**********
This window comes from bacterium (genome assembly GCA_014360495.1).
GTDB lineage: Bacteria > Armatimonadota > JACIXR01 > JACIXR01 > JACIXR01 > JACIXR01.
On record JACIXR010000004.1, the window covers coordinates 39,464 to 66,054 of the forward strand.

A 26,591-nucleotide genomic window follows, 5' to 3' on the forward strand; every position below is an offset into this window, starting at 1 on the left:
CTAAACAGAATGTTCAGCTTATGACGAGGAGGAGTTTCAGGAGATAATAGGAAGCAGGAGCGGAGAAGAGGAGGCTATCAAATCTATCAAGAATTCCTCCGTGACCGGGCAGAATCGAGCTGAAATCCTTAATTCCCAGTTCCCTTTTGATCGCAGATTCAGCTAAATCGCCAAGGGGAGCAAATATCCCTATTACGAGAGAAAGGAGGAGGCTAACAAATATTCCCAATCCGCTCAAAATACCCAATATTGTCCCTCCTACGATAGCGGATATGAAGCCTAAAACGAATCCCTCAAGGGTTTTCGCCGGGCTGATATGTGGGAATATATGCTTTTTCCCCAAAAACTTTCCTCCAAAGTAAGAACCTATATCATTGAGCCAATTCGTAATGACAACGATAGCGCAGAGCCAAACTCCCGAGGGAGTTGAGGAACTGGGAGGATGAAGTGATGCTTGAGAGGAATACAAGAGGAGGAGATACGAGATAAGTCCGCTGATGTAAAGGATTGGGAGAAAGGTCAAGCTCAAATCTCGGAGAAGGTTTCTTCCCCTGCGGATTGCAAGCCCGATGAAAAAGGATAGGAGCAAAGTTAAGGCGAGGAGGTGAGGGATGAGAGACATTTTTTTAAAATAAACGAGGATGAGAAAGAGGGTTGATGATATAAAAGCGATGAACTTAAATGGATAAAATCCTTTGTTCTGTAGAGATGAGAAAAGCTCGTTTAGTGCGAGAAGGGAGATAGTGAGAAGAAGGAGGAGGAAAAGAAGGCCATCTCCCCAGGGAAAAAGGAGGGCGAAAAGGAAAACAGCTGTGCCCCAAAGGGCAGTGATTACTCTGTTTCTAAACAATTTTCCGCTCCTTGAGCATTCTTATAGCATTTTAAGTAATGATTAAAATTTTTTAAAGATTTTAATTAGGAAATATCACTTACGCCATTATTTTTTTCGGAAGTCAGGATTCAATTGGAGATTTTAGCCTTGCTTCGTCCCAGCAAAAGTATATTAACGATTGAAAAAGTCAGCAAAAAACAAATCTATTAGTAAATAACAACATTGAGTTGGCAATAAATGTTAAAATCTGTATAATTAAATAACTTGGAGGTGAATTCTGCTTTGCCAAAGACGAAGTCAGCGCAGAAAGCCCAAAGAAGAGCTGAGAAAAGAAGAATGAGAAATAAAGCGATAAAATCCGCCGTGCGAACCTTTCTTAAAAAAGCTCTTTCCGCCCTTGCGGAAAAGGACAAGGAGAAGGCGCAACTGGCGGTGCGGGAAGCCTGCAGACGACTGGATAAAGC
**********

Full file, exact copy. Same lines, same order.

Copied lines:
This window comes from bacterium (genome assembly GCA_014360495.1).
GTDB lineage: Bacteria > Armatimonadota > JACIXR01 > JACIXR01 > JACIXR01 > JACIXR01.
On record JACIXR010000004.1, the window covers coordinates 39,464 to 66,054 of the forward strand.

A 26,591-nucleotide genomic window follows, 5' to 3' on the forward strand; every position below is an offset into this window, starting at 1 on the left:
CTAAACAGAATGTTCAGCTTATGACGAGGAGGAGTTTCAGGAGATAATAGGAAGCAGGAGCGGAGAAGAGGAGGCTATCAAATCTATCAAGAATTCCTCCGTGACCGGGCAGAATCGAGCTGAAATCCTTAATTCCCAGTTCCCTTTTGATCGCAGATTCAGCTAAATCGCCAAGGGGAGCAAATATCCCTATTACGAGAGAAAGGAGGAGGCTAACAAATATTCCCAATCCGCTCAAAATACCCAATATTGTCCCTCCTACGATAGCGGATATGAAGCCTAAAACGAATCCCTCAAGGGTTTTCGCCGGGCTGATATGTGGGAATATATGCTTTTTCCCCAAAAACTTTCCTCCAAAGTAAGAACCTATATCATTGAGCCAATTCGTAATGACAACGATAGCGCAGAGCCAAACTCCCGAGGGAGTTGAGGAACTGGGAGGATGAAGTGATGCTTGAGAGGAATACAAGAGGAGGAGATACGAGATAAGTCCGCTGATGTAAAGGATTGGGAGAAAGGTCAAGCTCAAATCTCGGAGAAGGTTTCTTCCCCTGCGGATTGCAAGCCCGATGAAAAAGGATAGGAGCAAAGTTAAGGCGAGGAGGTGAGGGATGAGAGACATTTTTTTAAAATAAACGAGGATGAGAAAGAGGGTTGATGATATAAAAGCGATGAACTTAAATGGATAAAATCCTTTGTTCTGTAGAGATGAGAAAAGCTCGTTTAGTGCGAGAAGGGAGATAGTGAGAAGAAGGAGGAGGAAAAGAAGGCCATCTCCCCAGGGAAAAAGGAGGGCGAAAAGGAAAACAGCTGTGCCCCAAAGGGCAGTGATTACTCTGTTTCTAAACAATTTTCCGCTCCTTGAGCATTCTTATAGCATTTTAAGTAATGATTAAAATTTTTTAAAGATTTTAATTAGGAAATATCACTTACGCCATTATTTTTTTCGGAAGTCAGGATTCAATTGGAGATTTTAGCCTTGCTTCGTCCCAGCAAAAGTATATTAACGATTGAAAAAGTCAGCAAAAAACAAATCTATTAGTAAATAACAACATTGAGTTGGCAATAAATGTTAAAATCTGTATAATTAAATAACTTGGAGGTGAATTCTGCTTTGCCAAAGACGAAGTCAGCGCAGAAAGCCCAAAGAAGAGCTGAGAAAAGAAGAATGAGAAATAAAGCGATAAAATCCGCCGTGCGAACCTTTCTTAAAAAAGCTCTTTCCGCCCTTGCGGAAAAGGACAAGGAGAAGGCGCAACTGGCGGTGCGGGAAGCCTGCAGACGACTGGATAAAGC